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J Neurophysiol. 1998 Jul;80(1):262-9.

Noise from voltage-gated ion channels may influence neuronal dynamics in the entorhinal cortex.

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Department of Biomedical Engineering, Center for BioDynamics, Boston University, Boston, Massachusetts 02215, USA.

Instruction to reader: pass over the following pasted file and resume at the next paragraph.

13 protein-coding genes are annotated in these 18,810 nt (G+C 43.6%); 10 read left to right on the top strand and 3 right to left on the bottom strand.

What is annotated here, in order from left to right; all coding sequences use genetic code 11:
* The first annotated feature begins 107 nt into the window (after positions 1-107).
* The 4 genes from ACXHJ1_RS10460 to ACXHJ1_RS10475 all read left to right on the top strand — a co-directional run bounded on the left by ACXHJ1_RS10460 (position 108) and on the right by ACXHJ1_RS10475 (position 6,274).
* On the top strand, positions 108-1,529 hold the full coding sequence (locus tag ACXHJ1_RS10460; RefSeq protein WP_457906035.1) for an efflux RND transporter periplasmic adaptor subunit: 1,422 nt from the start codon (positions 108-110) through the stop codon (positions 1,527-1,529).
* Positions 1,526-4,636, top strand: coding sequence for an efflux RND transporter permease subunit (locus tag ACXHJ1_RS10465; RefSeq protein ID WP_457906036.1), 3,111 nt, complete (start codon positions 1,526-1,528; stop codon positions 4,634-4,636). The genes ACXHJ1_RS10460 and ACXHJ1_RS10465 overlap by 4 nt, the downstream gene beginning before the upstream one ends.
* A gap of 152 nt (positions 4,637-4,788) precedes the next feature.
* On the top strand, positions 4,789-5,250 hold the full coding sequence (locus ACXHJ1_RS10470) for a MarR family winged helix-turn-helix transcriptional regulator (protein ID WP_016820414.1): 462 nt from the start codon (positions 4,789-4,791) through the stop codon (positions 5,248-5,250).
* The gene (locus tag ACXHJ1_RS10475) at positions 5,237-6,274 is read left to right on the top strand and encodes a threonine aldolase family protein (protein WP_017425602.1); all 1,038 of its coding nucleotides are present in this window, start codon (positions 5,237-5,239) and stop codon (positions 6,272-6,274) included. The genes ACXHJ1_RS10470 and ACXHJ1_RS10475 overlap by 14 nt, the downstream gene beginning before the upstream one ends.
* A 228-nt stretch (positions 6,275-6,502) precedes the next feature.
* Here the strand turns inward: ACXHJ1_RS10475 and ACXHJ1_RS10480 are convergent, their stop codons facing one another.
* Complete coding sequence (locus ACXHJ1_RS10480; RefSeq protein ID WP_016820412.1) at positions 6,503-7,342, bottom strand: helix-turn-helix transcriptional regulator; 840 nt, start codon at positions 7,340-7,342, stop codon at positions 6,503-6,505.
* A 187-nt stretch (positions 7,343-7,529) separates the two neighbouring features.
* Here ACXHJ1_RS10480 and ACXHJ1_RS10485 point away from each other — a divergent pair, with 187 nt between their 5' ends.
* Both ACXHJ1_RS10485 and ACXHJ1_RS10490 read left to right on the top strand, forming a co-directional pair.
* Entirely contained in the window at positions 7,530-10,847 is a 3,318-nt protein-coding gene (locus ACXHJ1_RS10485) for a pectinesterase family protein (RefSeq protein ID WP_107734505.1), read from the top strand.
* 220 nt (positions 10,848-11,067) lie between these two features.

Neurons of the superficial medial entorhinal cortex (MEC), which deliver neocortical input to the hippocampus, exhibit intrinsic, subthreshold oscillations with slow dynamics. These intrinsic oscillations, driven by a persistent Na+ current and a slow outward current, may help to generate the theta rhythm, a slow rhythm that plays an important role in spatial and declarative learning. Here we show that the number of persistent Na+ channels underlying subthreshold oscillations is relatively small (<10(4)) and use a physiologically based stochastic model to argue that the random behavior of these channels may contribute crucially to cellular-level responses. In acutely isolated MEC neurons under voltage clamp, the mean and variance of the persistent Na+ current were used to estimate the single channel conductance and voltage-dependent probability of opening. A hybrid stochastic-deterministic model was built by using voltage-clamp descriptions of the persistent and fast-inactivating Na+ conductances, along with the fast and slow K+ conductances. All voltage-dependent conductances were represented with nonlinear ordinary differential equations, with the exception of the persistent Na+ conductance, which was represented as a population of stochastic ion channels. The model predicts that the probabilistic nature of Na+ channels increases the cell's repertoire of qualitative behaviors; although deterministic models at a particular point in parameter space can generate either subthreshold oscillations or phase-locked spikes (but rarely both), models with an appropriate level of channel noise can replicate physiological behavior by generating both patterns of electrical activity for a single set of parameters. Channel noise may contribute to higher order interspike interval statistics seen in vitro with DC current stimulation. Models with channel noise show evidence of spike clustering seen in brain slice experiments, although the effect is apparently not as prominent as seen in experimental results. Channel noise may contribute to cellular responses in vivo as well; the stochastic system has enhanced sensitivity to small periodic stimuli in a form of stochastic resonance that is novel (in that the relevant noise source is intrinsic and voltage-dependent) and potentially physiologically relevant. Although based on a simple model that does not include all known membrane mechanisms of MEC stellate cells, these results nevertheless imply that the stochastic nature of small collections of molecules may have important effects at the cellular and network levels.

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